Theresa Leyens is a doctoral researcher in the Work and Organizational Psychology research group at the Vrije Universiteit Brussel, Belgium. Her work focuses on personality dynamics at work, as well as person-environment interactions.
To her, the FoWOP meeting is an opportunity to connect with people who share a similar vision for the future of I/O psychology and who aim to work towards positive change in academia, especially with regards to wellbeing in academia, rigorous research methods and promoting an open and diverse culture.
Franziska J. Kößler is a doctoral researcher from Humboldt-Universität zu Berlin, Germany. In her work, she focusses on ethnic diversity in work teams, social inequalities, precarious employment, and health. FoWOP allows her to take a critical perspective on her research, deepen her theorizing, and connect with colleagues.
Francesco Tommasi is a PhD candidate in work and organizational psychology at the Department of Human Sciences, University of Verona. He is interested in sources of meaning in work and the notion of meaningful work, especially related to processes of work individualization and contexts of social inequalities and precarious employment. He is active in the FoWOP movement within the group of critical perspectives in work and organizational psychology (CWOP) where he is co-working for the coordination of the CWOP reading club.
John Mendy is Senior Lecturer and Programme Lead for MSc HRM based at the University of Lincoln, UK. He is interested in resilience research, the intersection between International HRM and International Business and Organisational Studies with specific foci on SMEs and MNEs in developed and emerging economies. John is a Senior Fellow of the Higher Education Academy (SFHEA, UK) and a Chartered Member of the CIPD (MCIPD, UK). John is the Chair of the Organisational Transformation, Change and Development Track at the British Academy of Management and has authored several peer-reviewed articles in respected journals. John has also won several awards, the most recent of which is the Best 2020 Special Issue on ‘The Impact of Resilience in Developing Individual and Organizational Capacity to ‘Bounce Back’ from Challenges’ in Advances in Developing Human Resources Journal and the Top Cited article on 'Using the 'best fit' approach to investigate the effects of politico-economic and social barriers on SMEs' internationalisation in an emerging country context: Implications and future directions' in Thunderbird International Business Review. He also currently serves as Associate Editor for Advances in Developing Human Resources and Human Resource Development Quarterly and is on the Editorial Boards of a number of international journals, the exam boards of a couple of Higher Education institutions in the UK and abroad and a Visiting Scholar.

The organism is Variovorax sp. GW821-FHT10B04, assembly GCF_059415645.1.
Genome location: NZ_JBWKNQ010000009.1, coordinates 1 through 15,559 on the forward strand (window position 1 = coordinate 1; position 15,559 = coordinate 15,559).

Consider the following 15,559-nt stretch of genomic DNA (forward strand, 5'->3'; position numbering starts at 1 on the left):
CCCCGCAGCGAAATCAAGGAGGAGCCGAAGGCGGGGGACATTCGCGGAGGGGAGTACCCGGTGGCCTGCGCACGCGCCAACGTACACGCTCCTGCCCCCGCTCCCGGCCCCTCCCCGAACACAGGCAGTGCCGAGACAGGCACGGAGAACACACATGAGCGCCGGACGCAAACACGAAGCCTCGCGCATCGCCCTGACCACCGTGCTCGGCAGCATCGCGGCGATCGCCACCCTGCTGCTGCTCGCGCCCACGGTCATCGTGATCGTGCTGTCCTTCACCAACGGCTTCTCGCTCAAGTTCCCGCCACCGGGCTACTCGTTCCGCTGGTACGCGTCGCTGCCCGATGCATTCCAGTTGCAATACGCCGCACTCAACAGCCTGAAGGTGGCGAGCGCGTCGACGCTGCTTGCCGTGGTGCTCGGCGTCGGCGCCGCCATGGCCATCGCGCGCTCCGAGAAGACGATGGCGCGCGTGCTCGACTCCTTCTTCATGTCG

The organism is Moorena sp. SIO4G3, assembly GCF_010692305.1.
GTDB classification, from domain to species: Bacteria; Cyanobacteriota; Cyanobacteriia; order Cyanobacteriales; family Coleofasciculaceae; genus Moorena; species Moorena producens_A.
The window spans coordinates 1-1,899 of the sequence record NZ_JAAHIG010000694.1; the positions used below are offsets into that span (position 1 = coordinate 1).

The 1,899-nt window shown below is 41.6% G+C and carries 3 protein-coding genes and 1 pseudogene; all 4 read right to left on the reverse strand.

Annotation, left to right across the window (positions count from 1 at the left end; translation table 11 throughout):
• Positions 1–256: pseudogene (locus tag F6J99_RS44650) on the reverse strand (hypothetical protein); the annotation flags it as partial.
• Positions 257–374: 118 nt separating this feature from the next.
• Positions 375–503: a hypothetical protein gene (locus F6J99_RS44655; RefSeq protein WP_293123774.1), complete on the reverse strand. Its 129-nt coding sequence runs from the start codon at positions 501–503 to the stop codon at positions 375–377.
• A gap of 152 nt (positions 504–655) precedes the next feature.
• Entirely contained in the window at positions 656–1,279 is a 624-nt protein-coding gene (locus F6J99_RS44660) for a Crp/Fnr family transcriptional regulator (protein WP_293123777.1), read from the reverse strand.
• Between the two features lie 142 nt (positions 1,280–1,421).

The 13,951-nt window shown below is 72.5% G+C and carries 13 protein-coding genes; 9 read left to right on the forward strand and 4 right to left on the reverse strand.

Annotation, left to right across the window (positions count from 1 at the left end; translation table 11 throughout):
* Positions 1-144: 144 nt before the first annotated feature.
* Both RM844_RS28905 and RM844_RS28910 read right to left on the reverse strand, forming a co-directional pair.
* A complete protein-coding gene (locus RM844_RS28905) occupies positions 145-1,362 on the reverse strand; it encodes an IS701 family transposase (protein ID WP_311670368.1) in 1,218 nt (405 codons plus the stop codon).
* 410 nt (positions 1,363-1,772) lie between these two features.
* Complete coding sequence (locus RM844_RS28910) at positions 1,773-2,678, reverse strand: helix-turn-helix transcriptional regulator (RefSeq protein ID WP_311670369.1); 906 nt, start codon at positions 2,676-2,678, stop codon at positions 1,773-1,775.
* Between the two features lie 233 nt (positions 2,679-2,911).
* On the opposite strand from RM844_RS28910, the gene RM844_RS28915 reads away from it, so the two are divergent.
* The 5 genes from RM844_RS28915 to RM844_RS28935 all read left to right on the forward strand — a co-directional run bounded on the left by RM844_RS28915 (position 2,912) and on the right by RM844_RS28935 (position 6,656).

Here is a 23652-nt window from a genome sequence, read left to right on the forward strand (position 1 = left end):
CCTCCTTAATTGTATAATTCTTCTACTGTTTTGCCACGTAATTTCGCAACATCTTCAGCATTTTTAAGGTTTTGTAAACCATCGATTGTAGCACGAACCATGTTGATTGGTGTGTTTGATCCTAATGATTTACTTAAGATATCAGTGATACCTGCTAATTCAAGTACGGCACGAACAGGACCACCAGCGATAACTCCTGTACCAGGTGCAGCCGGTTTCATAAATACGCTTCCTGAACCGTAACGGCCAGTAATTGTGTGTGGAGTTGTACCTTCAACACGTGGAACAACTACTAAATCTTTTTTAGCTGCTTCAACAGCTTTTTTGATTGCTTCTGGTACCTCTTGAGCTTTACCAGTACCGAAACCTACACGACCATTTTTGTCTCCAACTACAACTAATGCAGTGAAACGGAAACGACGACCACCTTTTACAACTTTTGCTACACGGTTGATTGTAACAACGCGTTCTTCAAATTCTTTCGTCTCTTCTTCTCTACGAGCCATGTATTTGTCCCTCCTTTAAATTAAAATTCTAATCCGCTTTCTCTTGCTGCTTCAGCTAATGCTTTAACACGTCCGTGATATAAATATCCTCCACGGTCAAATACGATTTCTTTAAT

Tim Vantilborgh is an Associate Professor in the Work and Organizational Psychology research unit at the Vrije Universiteit Brussel, Belgium. His work focuses on psychological contracts and temporal dynamics of workplace phenomena, but he is also interested in the search for substantive-methodological synergy and the adoption of open science practices in academia. He believes that FOWOP can help to improve the rigor of our research and make academia a healthier environment, by offering a platform where people can share experiences, discuss problems, and reflect on solutions, while taking into account the notion that many of the problems that we face are complex and systemic. In particular, the FOWOP meeting in Brussels will be exciting as it focuses on developing practical solutions that can help academics to improve their research practices and to create interventions that can be used to improve academic wellbeing.